In 2017 Australia became a Liaison Country to the International Holocaust Remembrance Alliance. We spoke to delegate Steven Cooke about Holocaust remembrance, Australia's unique contribution to the IHRA and the founding of the Australiasian Association of Holocaust Organizations.
How do you think the Australian public views Holocaust remembrance?
I don’t think there is only one view. As in all countries there is a diversity of responses to the Holocaust. However, the number of survivors who came to Australia during and after the Second World War, the political decisions that were made, particularly relating to Jewish refugees, as well as alleged war criminals who came to Australia after the war means that the Holocaust is intimately bound up with Australian history. There has been widespread commemorative activity: Holocaust testimony in Yiddish was published in Australia as early as 1948, and temporary exhibitions were held periodically from the mid-1950s onwards, with permanent museums being established in the mid-1980s.
How is the Holocaust dealt with in the Australian educational system?
Teaching about the Holocaust is well established in schools and universities, and there are many organizations, including museums, working in Holocaust education and commemoration. There is geographical variation in approaches – in Australia the education system in schools is a state, (or provincial) rather than a federal responsibility. Although a national curriculum was developed in 2010, its implementation is a state responsibility, so there is variation between states as to what is taught, and how much time is mandated in each curriculum to Holocaust education.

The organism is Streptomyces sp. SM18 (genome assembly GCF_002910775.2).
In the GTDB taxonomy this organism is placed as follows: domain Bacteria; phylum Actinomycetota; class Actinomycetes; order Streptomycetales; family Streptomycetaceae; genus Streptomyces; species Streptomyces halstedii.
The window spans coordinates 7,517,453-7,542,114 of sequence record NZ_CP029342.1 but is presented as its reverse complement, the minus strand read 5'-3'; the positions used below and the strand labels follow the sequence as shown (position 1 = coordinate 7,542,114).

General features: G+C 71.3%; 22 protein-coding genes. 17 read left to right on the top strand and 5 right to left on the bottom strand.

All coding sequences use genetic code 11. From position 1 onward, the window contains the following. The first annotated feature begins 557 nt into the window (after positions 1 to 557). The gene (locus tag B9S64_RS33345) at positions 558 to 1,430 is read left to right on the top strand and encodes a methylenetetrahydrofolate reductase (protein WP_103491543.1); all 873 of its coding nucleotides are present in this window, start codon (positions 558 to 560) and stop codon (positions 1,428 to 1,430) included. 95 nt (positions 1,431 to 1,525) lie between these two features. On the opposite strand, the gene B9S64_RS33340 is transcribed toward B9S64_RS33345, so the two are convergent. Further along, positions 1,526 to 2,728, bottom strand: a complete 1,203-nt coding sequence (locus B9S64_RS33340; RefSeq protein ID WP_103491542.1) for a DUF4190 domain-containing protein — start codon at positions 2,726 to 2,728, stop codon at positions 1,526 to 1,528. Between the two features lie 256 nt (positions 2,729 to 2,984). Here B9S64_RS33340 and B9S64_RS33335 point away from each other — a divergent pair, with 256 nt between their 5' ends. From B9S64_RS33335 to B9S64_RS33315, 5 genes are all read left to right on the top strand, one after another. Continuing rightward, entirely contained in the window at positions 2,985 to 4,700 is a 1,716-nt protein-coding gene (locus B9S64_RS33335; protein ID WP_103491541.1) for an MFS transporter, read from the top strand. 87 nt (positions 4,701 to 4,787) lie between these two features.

We also have the Gandel Scholars Program that sends teachers from Australian high schools to Yad Vashem, and to share their learning on their return. There are a significant number of other organizations involved in Holocaust education and some cities, such and Melbourne and Sydney, have longer established and comparatively better resourced museums. The Sydney Jewish Museum has just undergone a significant redevelopment, and the Jewish Holocaust Centre in Melbourne is planning for redevelopment over the next few years. These initiatives are in part incorporating the latest museological and pedagogical approaches in the museum, but are also changing to cope with increasing demand, particularly from school groups who are coming in ever greater numbers.
How is International Holocaust Remembrance Day commemorated throughout Australia?
There is a lot going on and lots of points of engagement in Australia. What we perhaps lack at the moment is a more Australia-wide approach particularly around a national day of Holocaust commemoration. This is something we hope to address through one of our proposed liaison status projects which we will carry out as part of our application to become a full member of the IHRA. The designation of 27 January as International Holocaust Remembrance Day coincides with Australia Day on the 26 January – our national holiday – commemorating the arrival of the ‘First Fleet’ in 1788. Disquiet over the choice of this day as our national day has grown in recent years, as 26 January 1788 also marks the start of the genocide of Indigenous peoples in Australia. So, in addition to Holocaust remembrance, we have some traumatic and troubling historic and ongoing issues relating to colonial genocide in Australia and so I think our involvement with the IHRA may provide some guidance here, with the experience of countries such as Canada helping to inform Australia’s ongoing need for recognition of the genocide and reconciliation with Indigenous communities.
What can Australia uniquely contribute to the International Holocaust Remembrance Alliance?